NEW YORK (CNNMoney) -- Investors have a litany of questions for politicians in Europe and on Capitol Hill. And it's unlikely that they'll get many answers ahead of the Thanksgiving holiday next Thursday.
One major issue is whether the European Central Bank will start aggressively buying the sovereign debt of Spain, Italy and even France to stop the bondholder bleeding and woo buyers back into the EU bond markets.
Investors will also watch to see if members of Congress's so-called supercommittee can agree on tax and budget cuts ahead of this week's deadline.
Additionally, investors will get at least one key data point to gauge whether the US is indeed moving away from a possible double-dip recession: weekly initial jobless claims.
That figure will come out on Wednesday instead of Thursday due to the holiday, and a number below 400,000 could boost the markets, or at least partially offset any negative headlines out of Europe.
"The most important thing for the economy is jobs," said Paul Zemsky, head of asset allocation at ING Investment Management. "The numbers continue to improve. If we can get one more good number below 400,000, it will cement the trend."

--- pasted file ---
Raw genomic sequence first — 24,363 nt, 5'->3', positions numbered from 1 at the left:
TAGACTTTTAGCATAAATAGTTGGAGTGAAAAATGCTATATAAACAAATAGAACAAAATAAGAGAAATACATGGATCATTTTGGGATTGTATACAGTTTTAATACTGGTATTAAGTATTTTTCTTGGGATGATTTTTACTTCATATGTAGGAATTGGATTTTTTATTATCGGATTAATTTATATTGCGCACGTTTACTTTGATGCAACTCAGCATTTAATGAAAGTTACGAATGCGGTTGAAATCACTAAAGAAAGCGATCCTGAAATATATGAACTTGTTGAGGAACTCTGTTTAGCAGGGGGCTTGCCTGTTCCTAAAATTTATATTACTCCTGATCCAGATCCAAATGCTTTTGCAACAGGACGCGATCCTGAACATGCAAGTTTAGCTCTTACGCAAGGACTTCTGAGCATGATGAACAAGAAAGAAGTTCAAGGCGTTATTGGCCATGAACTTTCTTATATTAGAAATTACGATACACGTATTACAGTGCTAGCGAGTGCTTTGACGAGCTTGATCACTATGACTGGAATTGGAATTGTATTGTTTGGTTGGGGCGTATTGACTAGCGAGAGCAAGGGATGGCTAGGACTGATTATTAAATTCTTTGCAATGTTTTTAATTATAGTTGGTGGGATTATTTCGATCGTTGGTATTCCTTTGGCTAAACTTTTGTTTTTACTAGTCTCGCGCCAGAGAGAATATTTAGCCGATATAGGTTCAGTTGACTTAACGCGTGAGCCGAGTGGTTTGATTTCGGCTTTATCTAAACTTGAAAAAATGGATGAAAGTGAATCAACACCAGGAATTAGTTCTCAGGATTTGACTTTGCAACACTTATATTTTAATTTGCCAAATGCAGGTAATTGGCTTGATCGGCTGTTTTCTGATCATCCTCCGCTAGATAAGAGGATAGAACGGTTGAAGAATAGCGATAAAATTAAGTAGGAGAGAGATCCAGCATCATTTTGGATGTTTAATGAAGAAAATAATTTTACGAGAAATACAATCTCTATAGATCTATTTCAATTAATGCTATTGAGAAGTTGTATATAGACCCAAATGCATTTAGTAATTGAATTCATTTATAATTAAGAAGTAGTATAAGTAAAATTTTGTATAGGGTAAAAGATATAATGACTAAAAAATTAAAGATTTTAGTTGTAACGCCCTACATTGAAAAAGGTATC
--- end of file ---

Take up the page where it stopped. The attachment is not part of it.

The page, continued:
Still, investors are well aware that if the contagion from the sovereign debt crisis in Europe continues to spread, it could quickly thwart a turnaround in the US economy.
Investors will be continuing to watch bond yields around Europe. Yields on 10-year Italian bonds edged above 7%, a level that Ireland and Portugal hit just before requiring bail outs by the European Union and International Monetary Fund. Spanish bond yields hovered perilously close to that level this week.
Those yields were enough to keep all indexes down for the week, despite several positive reports highlighting an expanding US economy.
The Dow Jones industrial average () finished the week down 2.9%, and the Nasdaq ( ) slid nearly 4%. The S&P 500 ( ) lost 3.8%.
Investors will be watching to see whether Congress' Supercommittee can find ways to cut the budget, but a failure to do so shouldn't rattle the markets. Congress will be forced to make automatic cuts if they can't come to an agreement. That should insulate the U.S. from another potential ratings agency action.
"There's a certain degree of skepticism priced into the market, as investors believe that Congress will take the path of least resistance," said Guy LeBas, head of fixed income at Janney Montgomery Scott.
Ahead of the Thanksgiving holiday Thursday, it will be a relatively light week for third quarter earnings. Investors will focus mainly on whether the troubled computer firm Hewlett-Packard (Fortune 500) will show signs of life when it reports third quarter earnings Monday. Campbell' ( , Fortune 500)s soup will report Tuesday.,
Data on existing home sales will be released Monday, and in addition to the initial jobless claims report on Wednesday, orders for durable goods and the final reading on consumer sentiment will be released.
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